The blastocysts to embryo viability ratio results are set forth in Table 6 below.
TABLE 6______________________________________ Ratio of Surviving Embryos to Total Embryos Injected 1.5 μg/ml 15 μg/ml 50 μg/mlInjection site DNA DNA DNA______________________________________Pronucleus 9/22 (41%) -- --Cytoplasm -- 15/44 (34%) --Control 8/14 (57%)(Not Injected)______________________________________
The results showing the ratio of the number of blastocysts testing positive for the transgene to total blastocysts are set forth in Table 7 below.
TABLE 7______________________________________ Ratio of Transgene Embryos to Total Blastocysts 1.5 μg/ml 15 μg/ml 50 μg/mlInjection site DNA DNA DNA______________________________________Pronucleus 2/9 (22%) -- --Cytoplasm -- 2/15 (13%) --______________________________________
The above table shows that transgenic embryos are obtained with pig embryos which are cytoplasmic injected with polycation/DNA complexes. Accordingly, the techniques and concepts of the present invention are readily applicable and adaptable to embryos other than those exemplified.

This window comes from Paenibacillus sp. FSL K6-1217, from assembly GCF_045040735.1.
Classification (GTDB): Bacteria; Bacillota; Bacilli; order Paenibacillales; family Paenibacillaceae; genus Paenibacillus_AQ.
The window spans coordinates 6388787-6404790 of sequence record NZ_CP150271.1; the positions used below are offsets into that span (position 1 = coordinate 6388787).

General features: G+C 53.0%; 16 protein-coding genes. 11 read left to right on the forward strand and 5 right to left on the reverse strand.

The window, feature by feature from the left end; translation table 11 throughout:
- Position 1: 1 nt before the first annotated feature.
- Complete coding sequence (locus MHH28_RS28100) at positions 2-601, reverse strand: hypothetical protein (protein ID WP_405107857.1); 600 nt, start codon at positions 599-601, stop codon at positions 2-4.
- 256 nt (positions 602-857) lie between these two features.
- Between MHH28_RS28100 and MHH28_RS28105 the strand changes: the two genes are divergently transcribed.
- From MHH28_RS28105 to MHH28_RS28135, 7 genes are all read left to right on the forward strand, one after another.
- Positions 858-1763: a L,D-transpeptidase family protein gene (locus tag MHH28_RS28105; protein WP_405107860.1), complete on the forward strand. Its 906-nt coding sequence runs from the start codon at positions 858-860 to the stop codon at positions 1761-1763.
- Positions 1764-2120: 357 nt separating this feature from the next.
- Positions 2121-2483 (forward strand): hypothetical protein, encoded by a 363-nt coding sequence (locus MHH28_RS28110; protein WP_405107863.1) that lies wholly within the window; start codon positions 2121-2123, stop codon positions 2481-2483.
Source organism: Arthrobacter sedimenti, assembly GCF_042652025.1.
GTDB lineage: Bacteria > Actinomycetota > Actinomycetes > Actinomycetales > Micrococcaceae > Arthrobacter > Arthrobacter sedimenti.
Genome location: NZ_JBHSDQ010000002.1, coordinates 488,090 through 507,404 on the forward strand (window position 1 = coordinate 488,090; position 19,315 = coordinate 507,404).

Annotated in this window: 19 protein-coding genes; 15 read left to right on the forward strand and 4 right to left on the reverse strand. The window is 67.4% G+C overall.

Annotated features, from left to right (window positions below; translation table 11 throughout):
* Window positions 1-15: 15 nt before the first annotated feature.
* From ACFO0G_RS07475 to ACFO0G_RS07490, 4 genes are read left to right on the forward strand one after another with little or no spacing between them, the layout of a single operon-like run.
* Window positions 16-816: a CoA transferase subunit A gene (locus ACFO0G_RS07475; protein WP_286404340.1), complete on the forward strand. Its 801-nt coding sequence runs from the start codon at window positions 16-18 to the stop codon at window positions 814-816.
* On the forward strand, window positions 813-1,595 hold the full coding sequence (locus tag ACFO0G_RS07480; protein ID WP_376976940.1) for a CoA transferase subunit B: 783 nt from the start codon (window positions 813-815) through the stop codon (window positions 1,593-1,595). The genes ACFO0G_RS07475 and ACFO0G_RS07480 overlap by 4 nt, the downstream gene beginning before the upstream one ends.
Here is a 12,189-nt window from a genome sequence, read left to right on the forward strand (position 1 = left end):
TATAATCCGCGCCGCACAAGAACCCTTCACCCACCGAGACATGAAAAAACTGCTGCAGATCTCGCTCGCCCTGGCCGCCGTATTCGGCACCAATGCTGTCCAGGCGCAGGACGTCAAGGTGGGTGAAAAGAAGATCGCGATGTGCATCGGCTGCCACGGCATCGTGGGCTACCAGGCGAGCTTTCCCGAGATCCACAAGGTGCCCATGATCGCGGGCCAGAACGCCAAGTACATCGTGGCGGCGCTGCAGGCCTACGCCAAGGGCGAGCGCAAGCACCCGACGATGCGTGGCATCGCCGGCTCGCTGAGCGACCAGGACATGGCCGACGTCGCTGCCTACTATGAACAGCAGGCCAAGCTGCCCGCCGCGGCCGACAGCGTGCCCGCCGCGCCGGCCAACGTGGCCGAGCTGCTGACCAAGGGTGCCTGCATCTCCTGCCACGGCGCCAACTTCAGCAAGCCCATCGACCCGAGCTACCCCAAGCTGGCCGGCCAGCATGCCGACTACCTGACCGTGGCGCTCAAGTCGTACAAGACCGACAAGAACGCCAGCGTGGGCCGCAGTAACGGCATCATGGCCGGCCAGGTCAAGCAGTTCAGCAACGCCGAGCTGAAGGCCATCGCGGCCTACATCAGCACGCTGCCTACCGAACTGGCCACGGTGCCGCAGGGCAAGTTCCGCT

To further validate the technique for producing transgenic animals using cytoplasmic microinjection of a polycation/DNA complex, the founder animals produced according to Examples 1-3 were mated to control mice. The first six founder animals were mated to control mice using standard cross-breeding techniques. DNA samples were isolated from the progeny by tissue biopsy and assayed for the WAPPC-3 gene as in Examples 1 (e.g., by PCR).
The F1 generation transgenic frequency data is presented in Table 8, below.
TABLE 8______________________________________Founder Pups Pups PercentMouse Assayed Transgenic Transgenic______________________________________ 7 14 1 7 34 10 6 60 46 11 11 100104 15 0 0117 14 0 0118 15 0 0______________________________________